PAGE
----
Rethinking Curriculum Toward an Integrated Program in Naturopathic Medical Education
David Chandross, BSc, MSc, MEd, PhD
Fraser Smith, MATD, ND
Naturopathic medical education has indeed come a long way in the last 50 years, from a single school in the Pacific Northwest in the 1960s to a network of high-quality accredited institutions and programs that we have today. This transformation has been critical to the steady ascent of naturopathic medicine. The weakness of naturopathic medical programs (NMP) in the first half of the 20th century was their resource constraints and their lack of institutional development. These informal institutions were no match for a mid-20th century medical program that was ensconced in a research-based university and attached to 1 or more federally funded teaching hospitals.
Naturopathic medical education today is at a similar crossroads. In addition to ongoing financial, structural, and physical constraints, the challenge to NMPs is to develop a coherent model of education that is sufficient to create a primary care practitioner, nuanced and grounded in a naturopathic model. It must be forward-looking in the science that it uses to inform the curriculum and in the educational methodology to deliver it.
How We Arrived
In the preceding 3 decades, there has been a wholesale transformation of naturopathic medical education. Small schools have grown in size and sophistication. The 8 CNME-accredited or candidate (www.cnme.org) ND programs,1 have extensive clinical education systems, research agendas, and thousands of alumni. The curriculum has evolved to keep pace with advances in the field, such as increasing interest in intravenous therapeutics and the use of pharmaco-therapeutics in many jurisdictions. The standard of education, by virtue of NPLEX scores and various peer-review evaluations, is on par with a North American allopathic medical school. The Association of Accredited Naturopathic Medical Colleges2 (www.aanmc.org) holds the schools together in a solidarity that some professions lack. Nevertheless, substantial legacy challenges are catching up to us, and rapid transformation in medical sciences and health care delivery will increasingly confront us.
The core issues that affect medical education, in general, influence naturopathic medical education (NME) as well.
Here is a summary of the main pedagogical changes faced by higher education today3:
- There is an increase in demand for soft skills, communication, knowledge translation use, and social media literacy
- There is a demand for personalization of learning and a transition from knowledge provision to coaching
- Online learning, game-based learning, and simulation-based learning, including virtual and augmented reality, is preferred over face-to-face instruction in many cases
- “Just-in-time learning,” microlearning, burst instruction, and analytics are becoming central to teaching
- Cultural diversity in learners is increasing, as are practice objectives and specialization
Broadly, the key issue is whether the existing passive-learning strategies seen in many STEM courses (Science, Technology, Engineering, and Math) are adequate to equip professionals to utilize technologies in an optimum way. Numerous meta-analyses have shown that active learning in STEM courses correlates with a marked increase in scores, as compared with passive learning.4 The naturopathic educational model, whereby content is distributed using courses conducted by a leader, is not entirely compatible with upcoming trends in higher education. In fact, this model is growing increasingly stale as learners search for some of the elements cited above in NME settings. Moreover, the 2K generation, sometimes known as Generation Z, has a distinct learning style5 that is virtually incommensurate with the legacy curriculum and its delivery in much of higher education including NMP.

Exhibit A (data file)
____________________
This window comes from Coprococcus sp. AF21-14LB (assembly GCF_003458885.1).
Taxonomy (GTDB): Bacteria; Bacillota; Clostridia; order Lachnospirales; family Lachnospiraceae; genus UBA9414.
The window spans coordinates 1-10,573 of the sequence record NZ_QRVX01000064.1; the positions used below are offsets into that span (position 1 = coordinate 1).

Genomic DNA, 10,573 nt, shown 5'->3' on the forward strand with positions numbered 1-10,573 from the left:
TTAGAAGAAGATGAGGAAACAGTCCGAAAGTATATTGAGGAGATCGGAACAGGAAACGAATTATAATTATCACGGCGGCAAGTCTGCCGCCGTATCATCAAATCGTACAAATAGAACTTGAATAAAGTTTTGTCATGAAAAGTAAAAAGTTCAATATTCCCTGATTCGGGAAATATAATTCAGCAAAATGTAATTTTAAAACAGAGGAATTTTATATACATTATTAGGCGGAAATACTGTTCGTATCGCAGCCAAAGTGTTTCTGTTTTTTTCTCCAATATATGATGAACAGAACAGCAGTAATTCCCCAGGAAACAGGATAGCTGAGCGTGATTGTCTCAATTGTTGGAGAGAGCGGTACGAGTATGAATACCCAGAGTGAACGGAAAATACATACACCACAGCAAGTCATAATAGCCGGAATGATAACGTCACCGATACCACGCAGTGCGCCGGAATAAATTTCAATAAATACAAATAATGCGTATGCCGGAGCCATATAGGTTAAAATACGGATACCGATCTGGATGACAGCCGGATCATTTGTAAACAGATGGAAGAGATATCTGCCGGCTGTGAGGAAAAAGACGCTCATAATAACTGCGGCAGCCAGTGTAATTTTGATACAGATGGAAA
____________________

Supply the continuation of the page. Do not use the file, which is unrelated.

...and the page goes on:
The other core issue is an epistemological question of how one integrates disparate treatment rationalization across a curriculum in a cohesive way. Homeopaths, acupuncturists, and those using clinical nutrition as a core system have no common knowledge to draw upon; in fact, in most jurisdictions these are now licensed as entirely separate entities, with little cross-talk between them. It is entirely possible for a TCM doctor and a homeopathic physician to co-exist in the same practice setting and never use the same language or treatment rationale. They co-exist but do not affect each other’s practice. NME therefore faces a profound educational dilemma of simultaneously endorsing completely unrelated fields of practice. This is not similar to medicine, where psychiatry might have different approaches but has an allegiance to the biomedical model. Rather, this is as though each treatment system existed on different planets, but somehow must be integrated into something more nuanced than an interdisciplinary algorithmic approach to treatment where disciplines do not intersect. (In this compartmentalized model, condition A is treated with acupuncture, condition B is treated with homeopathy, etc.) Any 2 fields have almost nothing in common beyond the object of care. Moreover, even if such algorithmic systems were to be developed, this would contravene the most basic principles of NME, that of multi-modality treatment integration and a personalized view of health. It is around this last concept – that of personalization of care – that the solution to these combined pedagogic and epistemological problems might be forged.